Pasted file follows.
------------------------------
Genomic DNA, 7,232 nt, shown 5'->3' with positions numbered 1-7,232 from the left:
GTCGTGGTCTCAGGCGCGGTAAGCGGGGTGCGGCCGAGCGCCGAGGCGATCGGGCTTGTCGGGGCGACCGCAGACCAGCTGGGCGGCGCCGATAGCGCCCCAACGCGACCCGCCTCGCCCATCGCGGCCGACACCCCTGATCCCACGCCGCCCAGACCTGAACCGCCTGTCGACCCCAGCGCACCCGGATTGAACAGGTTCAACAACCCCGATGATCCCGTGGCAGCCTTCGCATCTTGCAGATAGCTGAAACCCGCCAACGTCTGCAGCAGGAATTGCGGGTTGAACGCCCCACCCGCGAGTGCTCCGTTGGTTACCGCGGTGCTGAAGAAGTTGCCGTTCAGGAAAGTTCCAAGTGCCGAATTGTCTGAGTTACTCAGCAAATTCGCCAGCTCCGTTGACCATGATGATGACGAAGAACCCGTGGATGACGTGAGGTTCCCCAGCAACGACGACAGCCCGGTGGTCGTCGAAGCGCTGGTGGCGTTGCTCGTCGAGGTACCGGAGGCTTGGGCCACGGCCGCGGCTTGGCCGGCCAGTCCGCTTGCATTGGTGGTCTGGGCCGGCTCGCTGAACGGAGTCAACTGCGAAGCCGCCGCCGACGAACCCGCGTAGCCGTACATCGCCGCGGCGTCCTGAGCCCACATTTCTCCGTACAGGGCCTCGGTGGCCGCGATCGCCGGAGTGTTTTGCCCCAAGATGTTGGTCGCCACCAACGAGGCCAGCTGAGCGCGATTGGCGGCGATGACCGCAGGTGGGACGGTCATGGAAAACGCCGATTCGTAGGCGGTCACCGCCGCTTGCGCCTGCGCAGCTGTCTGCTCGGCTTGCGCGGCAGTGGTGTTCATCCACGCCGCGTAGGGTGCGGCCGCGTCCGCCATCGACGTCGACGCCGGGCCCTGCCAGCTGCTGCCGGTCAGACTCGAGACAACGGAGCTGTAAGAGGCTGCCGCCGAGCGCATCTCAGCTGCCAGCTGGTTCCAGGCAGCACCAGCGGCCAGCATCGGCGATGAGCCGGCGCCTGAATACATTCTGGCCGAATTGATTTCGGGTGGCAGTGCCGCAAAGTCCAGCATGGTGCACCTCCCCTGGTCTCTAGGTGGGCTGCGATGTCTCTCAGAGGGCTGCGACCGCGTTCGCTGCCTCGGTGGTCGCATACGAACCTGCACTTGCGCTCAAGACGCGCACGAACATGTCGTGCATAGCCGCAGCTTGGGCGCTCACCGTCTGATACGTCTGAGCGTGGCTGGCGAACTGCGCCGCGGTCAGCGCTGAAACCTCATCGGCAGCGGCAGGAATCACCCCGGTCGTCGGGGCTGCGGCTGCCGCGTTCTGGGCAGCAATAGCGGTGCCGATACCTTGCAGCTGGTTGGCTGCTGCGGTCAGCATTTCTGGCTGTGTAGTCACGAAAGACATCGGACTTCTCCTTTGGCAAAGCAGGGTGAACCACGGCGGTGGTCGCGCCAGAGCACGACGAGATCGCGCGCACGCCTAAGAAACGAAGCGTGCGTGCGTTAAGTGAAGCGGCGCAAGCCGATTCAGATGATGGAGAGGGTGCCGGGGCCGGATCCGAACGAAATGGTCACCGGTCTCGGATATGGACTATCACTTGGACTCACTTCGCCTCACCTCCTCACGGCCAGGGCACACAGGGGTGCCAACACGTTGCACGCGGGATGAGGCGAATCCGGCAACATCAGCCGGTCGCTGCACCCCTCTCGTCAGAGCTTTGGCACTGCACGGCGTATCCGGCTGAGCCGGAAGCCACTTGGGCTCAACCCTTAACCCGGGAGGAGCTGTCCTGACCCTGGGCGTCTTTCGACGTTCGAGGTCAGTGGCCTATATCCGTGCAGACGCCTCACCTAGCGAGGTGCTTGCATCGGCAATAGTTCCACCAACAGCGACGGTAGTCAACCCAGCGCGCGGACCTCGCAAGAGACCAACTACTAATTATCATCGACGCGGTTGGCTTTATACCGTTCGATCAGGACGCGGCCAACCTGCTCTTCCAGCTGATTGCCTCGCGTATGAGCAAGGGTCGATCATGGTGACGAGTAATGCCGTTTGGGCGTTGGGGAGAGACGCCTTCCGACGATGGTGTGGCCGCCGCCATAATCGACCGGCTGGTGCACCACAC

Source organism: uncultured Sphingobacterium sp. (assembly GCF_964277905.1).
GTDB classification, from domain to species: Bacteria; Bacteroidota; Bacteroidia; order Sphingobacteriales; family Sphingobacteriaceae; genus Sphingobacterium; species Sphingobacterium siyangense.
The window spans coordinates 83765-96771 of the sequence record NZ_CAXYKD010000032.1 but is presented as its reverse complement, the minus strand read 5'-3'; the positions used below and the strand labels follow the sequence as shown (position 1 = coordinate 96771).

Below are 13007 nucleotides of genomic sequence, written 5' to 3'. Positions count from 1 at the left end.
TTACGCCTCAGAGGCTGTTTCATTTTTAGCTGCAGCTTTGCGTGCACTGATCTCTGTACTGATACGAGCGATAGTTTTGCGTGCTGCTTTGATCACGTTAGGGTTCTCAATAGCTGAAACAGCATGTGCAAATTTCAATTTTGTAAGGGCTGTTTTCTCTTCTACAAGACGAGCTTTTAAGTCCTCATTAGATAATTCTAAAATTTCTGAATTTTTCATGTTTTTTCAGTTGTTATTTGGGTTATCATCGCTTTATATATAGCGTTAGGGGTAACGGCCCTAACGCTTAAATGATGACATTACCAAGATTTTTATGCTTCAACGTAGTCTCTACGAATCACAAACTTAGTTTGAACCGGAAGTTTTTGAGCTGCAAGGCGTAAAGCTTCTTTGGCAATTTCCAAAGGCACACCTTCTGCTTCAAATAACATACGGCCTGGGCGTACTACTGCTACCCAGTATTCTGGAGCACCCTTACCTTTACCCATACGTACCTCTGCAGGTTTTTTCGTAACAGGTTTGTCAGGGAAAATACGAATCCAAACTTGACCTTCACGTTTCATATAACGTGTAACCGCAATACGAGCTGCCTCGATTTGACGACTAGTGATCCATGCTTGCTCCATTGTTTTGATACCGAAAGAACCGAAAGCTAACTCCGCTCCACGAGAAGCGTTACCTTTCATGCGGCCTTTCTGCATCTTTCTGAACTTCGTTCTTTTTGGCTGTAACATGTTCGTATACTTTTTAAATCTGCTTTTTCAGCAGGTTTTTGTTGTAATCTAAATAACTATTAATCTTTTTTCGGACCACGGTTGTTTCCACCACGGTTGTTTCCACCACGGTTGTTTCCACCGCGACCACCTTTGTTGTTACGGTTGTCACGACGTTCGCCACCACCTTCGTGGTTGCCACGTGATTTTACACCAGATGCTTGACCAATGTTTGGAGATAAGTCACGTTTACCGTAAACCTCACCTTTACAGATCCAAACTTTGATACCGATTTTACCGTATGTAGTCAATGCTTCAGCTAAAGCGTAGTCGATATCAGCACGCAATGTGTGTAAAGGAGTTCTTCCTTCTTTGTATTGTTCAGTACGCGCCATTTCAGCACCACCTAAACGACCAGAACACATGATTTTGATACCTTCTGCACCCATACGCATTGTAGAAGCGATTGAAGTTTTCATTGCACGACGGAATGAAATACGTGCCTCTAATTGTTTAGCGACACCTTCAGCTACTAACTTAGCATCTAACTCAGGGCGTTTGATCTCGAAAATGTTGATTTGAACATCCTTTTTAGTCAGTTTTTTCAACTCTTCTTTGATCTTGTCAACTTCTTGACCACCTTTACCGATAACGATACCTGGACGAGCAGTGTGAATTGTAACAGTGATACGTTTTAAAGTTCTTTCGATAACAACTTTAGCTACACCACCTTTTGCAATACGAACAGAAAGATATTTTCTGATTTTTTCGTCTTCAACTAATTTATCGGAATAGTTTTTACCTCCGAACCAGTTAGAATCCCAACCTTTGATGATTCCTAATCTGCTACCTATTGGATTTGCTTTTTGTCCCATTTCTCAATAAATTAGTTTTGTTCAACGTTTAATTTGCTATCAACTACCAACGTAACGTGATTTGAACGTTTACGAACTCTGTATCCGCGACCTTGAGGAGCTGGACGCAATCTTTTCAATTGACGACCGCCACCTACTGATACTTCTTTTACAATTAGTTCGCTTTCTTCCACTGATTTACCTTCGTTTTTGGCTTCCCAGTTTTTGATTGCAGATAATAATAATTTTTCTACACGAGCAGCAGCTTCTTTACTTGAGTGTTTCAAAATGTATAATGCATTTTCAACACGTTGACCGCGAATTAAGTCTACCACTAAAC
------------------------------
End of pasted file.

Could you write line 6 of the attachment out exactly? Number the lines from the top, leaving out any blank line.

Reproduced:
Below are 13007 nucleotides of genomic sequence, written 5' to 3'. Positions count from 1 at the left end.